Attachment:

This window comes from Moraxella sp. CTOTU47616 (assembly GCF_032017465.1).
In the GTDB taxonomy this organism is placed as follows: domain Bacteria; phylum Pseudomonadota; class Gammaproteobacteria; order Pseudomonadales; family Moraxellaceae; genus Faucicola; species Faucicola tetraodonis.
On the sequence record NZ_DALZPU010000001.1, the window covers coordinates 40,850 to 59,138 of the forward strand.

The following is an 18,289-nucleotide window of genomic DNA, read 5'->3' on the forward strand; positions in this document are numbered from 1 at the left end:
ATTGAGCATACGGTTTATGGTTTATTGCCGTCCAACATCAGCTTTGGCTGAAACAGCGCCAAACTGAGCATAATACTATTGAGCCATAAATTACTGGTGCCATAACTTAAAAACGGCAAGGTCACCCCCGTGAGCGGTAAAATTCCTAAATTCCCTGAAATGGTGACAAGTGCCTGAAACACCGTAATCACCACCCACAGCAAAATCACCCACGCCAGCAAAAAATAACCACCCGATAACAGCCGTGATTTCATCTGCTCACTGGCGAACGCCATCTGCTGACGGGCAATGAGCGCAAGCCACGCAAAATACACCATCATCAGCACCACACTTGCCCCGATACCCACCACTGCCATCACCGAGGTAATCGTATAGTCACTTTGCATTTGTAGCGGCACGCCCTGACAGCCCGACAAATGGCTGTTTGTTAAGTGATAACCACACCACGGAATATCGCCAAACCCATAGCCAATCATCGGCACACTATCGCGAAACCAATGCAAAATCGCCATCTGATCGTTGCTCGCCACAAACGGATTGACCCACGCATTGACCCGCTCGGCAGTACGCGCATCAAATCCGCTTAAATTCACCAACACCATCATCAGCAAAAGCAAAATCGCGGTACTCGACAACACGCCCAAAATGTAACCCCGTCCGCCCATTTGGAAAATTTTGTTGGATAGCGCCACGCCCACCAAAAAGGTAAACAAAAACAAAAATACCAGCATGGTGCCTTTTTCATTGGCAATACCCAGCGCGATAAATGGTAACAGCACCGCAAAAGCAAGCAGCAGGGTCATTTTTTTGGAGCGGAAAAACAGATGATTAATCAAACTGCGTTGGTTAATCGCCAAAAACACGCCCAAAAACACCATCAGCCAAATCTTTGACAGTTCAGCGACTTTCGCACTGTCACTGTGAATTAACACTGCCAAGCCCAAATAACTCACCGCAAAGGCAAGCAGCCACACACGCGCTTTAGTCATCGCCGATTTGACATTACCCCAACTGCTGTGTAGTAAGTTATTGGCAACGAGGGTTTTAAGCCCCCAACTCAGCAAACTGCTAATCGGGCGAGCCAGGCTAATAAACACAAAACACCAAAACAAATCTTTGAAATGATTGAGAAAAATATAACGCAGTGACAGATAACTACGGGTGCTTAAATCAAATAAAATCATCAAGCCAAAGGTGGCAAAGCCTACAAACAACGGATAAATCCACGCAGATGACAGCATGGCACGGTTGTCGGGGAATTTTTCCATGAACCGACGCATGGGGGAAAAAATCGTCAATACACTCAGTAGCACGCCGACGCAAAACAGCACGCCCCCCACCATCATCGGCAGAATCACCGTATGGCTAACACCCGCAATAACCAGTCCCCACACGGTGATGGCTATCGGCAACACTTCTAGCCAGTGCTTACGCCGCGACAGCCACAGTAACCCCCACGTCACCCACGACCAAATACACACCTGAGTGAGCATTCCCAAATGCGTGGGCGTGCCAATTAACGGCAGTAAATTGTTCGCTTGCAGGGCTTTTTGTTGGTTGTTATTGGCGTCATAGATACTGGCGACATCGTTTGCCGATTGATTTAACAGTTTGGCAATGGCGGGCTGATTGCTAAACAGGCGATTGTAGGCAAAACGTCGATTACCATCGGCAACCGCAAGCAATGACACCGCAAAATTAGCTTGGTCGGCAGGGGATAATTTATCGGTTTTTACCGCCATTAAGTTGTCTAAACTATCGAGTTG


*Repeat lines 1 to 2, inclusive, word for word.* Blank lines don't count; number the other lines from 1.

This window comes from Moraxella sp. CTOTU47616 (assembly GCF_032017465.1).
In the GTDB taxonomy this organism is placed as follows: domain Bacteria; phylum Pseudomonadota; class Gammaproteobacteria; order Pseudomonadales; family Moraxellaceae; genus Faucicola; species Faucicola tetraodonis.